Raised garden beds can be pricey. Like, really pricey. Growing your own food is awesome, but who wants their spinach to end up costing $300/lb once all the costs are added in?
We have been planning to add garden beds to our back yard for years, and this year we finally got moving because we also wanted to teach our kids about gardening. We enjoy gardening, but wanted to keep it pretty small and manageable. After a good deal of pondering and planning and such we decided to just go ahead and use plain ole untreated douglas fir. I’m sure you have heard that the recommended woods for a garden bed are cedar or redwood. It is true that those woods will last a lot longer than fir, but the upfront costs are much higher. As an example, a 2x12x8 piece of cedar will set you back $28.88 at our local Home Depot, while the same dimension lumber in fir runs $9.86. We figure that we can get at least 5 good years out of the less expensive wood, even in our rainy location.
We designed our boxes in a U shape with three foot beds on the sides and 2 feet on the back end. A 2 and a half foot walk way allows access down the middle. I am not going to spend much time going over the construction on this one, mostly because we actually did that about a month ago and didn’t take photos, but also because you can kind of see how it goes together. I am certainly happy to answer any questions you may have.
Our garden bed cost us just under $100 in materials, and another $80 in soil and compost. We also added a layer of rock to the bottom for drainage, and I think we spent about $30 on that, bringing our total to just over $200.
The frost cover for our garden was ridiculously easy, and cheap. You can build your own like this for about $20, and less if you use recycled supplies (check Restore, it cost us about $1 per pipe there). The pvc pipe for ours was recycled from another project. Because we already had the pipe laying around we actually spent a grand total of $7.85 to build this cover.
If you would like to learn how to make a cover like this, read on. Or, you know, if you find this horrifically boring, just skim the photos and do your thing. You got this.
Supplies: Also some 2×4 if your garden bed doesn’t have them around the top edge. And yes, that is a hair dryer. Onward!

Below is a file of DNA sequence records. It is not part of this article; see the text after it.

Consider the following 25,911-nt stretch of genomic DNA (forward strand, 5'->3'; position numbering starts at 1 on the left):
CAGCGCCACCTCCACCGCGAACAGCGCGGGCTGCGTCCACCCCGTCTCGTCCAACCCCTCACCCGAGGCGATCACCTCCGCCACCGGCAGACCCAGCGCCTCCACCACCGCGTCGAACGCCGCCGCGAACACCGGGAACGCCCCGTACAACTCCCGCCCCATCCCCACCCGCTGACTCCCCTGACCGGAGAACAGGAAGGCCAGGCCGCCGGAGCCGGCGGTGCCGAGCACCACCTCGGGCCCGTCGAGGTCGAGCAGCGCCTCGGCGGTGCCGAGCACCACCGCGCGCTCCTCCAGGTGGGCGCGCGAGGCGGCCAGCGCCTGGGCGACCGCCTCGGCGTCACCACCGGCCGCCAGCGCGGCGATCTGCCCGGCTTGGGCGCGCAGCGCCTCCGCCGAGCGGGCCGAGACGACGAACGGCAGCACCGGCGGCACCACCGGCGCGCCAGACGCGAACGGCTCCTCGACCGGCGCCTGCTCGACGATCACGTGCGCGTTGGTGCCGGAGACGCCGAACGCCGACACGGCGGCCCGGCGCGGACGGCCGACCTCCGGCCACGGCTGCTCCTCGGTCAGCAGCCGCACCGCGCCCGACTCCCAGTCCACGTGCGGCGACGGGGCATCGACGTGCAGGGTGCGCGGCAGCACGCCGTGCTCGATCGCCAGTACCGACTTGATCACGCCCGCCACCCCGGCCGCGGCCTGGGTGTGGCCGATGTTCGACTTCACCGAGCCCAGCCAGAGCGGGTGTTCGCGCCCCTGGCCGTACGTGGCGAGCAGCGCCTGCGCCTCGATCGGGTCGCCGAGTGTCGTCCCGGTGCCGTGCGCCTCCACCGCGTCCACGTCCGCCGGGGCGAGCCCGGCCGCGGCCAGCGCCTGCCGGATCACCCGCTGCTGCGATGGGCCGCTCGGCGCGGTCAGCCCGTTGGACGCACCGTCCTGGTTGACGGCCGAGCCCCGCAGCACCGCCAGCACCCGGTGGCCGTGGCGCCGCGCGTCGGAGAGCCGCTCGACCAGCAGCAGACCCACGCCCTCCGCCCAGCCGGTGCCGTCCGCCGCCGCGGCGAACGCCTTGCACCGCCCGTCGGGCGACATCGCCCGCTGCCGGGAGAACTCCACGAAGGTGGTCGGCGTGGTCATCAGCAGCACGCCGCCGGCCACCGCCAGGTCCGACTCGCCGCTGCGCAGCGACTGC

You’ll need 45 degree elbow pvc connectors. Actually, maybe you can do without them. But I used them. The drill bit you cannot skip, though. I used a 1 3/8 for the 3/4 inch pvc, because 3/4″ is a measurement of the inside, you see. 1/2″ pvc would probably work fine, too. This is just what we had on hand.
If you don’t have a 2×4 lining the top of your garden bed, you will want one. I used scrap pieces of 2×4 to give it extra support. This is also a nice little place to sit when working in the garden.
I drilled five holes per side, spaced about 20 inches apart.
The connectors sit down in the holes far enough that they won’t slip out, but easily enough that you can remove them anytime.
We used 3/4″ pvc, which doesn’t willingly bend enough to connect to both sides of a 3 foot wide frame. But pvc is plastic, and plastic melts, right? So I grabbed my hair dryer and an extension cord and gave it a go. After about 30 seconds of concentrated heat that puppy gives up the fight and is easy to bend.
I figured out what size I wanted by doing the first one out of a full 8 foot section of pipe and bending it into the desired lengths for all sides. I trimmed up the excess with my miter saw. Then I cut approximately the same overall lengths for the other four pipes.
The plastic drapes over the top and is secured in place with 1″ diameter pipe with a section cut out so that the rest forms a clip. They are easy to take on and off, but tight enough to hold it though wind or whatever.
There you have it, an easy but not too shabby looking frost cover for somewhere around $20! Happy gardening!